Ultimately, in my opinion, a credit card debt at 20% interest should be your first and only priority because it is definitive, non-taxed progress.  Opting to contribute to the 401K up until the company match is maxed and then turning your attention to the credit card debt certainly is logical – you’ll never get a truly dissenting vote from me even if the math leans otherwise.

But ignoring the available acceleration of paying off big debt in order to pad your retirement account contributions is essentially leaping over dollars for quarters.


DISCLAIMER:  This post represents the author’s opinion only, sometimes based on and supported by cited numbers and sometimes not. In no way should any part or all of the content of this post be interpreted as official financial advice, nor does it represent an intention to solicit readers into a specific strategy or investment.  Profitability is NEVER guaranteed.  Invest at your own risk.
















Truly, you CAN retire earlier than by age 65

Thank you for stopping by my website, and welcome.

If you were to do research on me and my credentials in the world of personal finance, you wouldn’t find a lot of impressive-looking acronyms nor are there many lofty degrees or designations I can cite as qualifications.  I am a professional life insurance agent who, through the SOHK (School Of Hard Knocks) over the first 35 years or so of my adult life, has learned a great many simple strategies that are often unconventional yet clearly beneficial.

Heck, a few of the tactics and techniques I intend to share on this site weekly are downright opposed by the mainstream financial community.  And yet, I’m here to tell you straight-up that they are superior for a healthy, wealthy life to conventional methods such as focusing on your job’s 401K plan for savings, or avoiding credit cards under all circumstances, or buying term insurance and investing the difference.

The real truth?  You should mostly avoid government programs, can benefit from having multiple credit cards, and would be smart to make permanent life insurance a central focus of your planning.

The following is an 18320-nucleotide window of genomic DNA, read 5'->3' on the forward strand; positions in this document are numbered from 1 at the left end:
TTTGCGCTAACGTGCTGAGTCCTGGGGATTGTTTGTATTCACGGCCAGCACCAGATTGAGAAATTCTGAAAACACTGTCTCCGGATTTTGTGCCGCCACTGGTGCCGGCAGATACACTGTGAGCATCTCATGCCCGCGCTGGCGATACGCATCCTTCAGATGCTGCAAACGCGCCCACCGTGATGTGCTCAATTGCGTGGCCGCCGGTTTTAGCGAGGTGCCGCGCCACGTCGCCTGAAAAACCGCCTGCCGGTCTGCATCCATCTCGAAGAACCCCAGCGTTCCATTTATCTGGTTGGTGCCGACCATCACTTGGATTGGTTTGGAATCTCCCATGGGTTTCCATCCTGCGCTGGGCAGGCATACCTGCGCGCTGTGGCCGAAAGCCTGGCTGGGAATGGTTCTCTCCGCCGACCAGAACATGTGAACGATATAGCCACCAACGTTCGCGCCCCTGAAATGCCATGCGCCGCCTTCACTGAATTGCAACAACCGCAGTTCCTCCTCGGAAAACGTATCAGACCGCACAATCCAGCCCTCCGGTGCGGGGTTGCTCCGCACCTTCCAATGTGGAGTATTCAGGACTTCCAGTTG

But there’s plenty of time to dive into all of that.  And rest assured, this site isn’t about beating you over the head with insurance product pitches.  Truth is, many of you need more basic assistance before you’re ready to delve into more advanced strategies.  And I’m here to show you the way from the beginning.

While I believe the information you will find here can benefit folks of all ages, much of the content is designed to get younger adults/families off to a strong financial start.  The earlier you start saving, for example, the more benefit you will reap from the amazing wonder that is compound interest.  And seriously, starting to save in your early 20’s versus waiting until your 30’s or later can make a monumental difference on how much you can compile, which in turn, goes a long way toward determining how early you can stop working and live on what you have already – if you choose to go that route.

Bottom line:  Do these things correctly from the get-go and you could realistically retire by your late-40’s with a superior level of independence to those who are forced to wait to the traditional age 65, or even longer.

So I would be greatly honored if you’d be willing to check back to this site each week to read my latest post.  And by all means, I welcome feedback – both complimentary and critical are appreciated, as long as it’s constructive.

Thanks again for reading.

-Bob Cunningham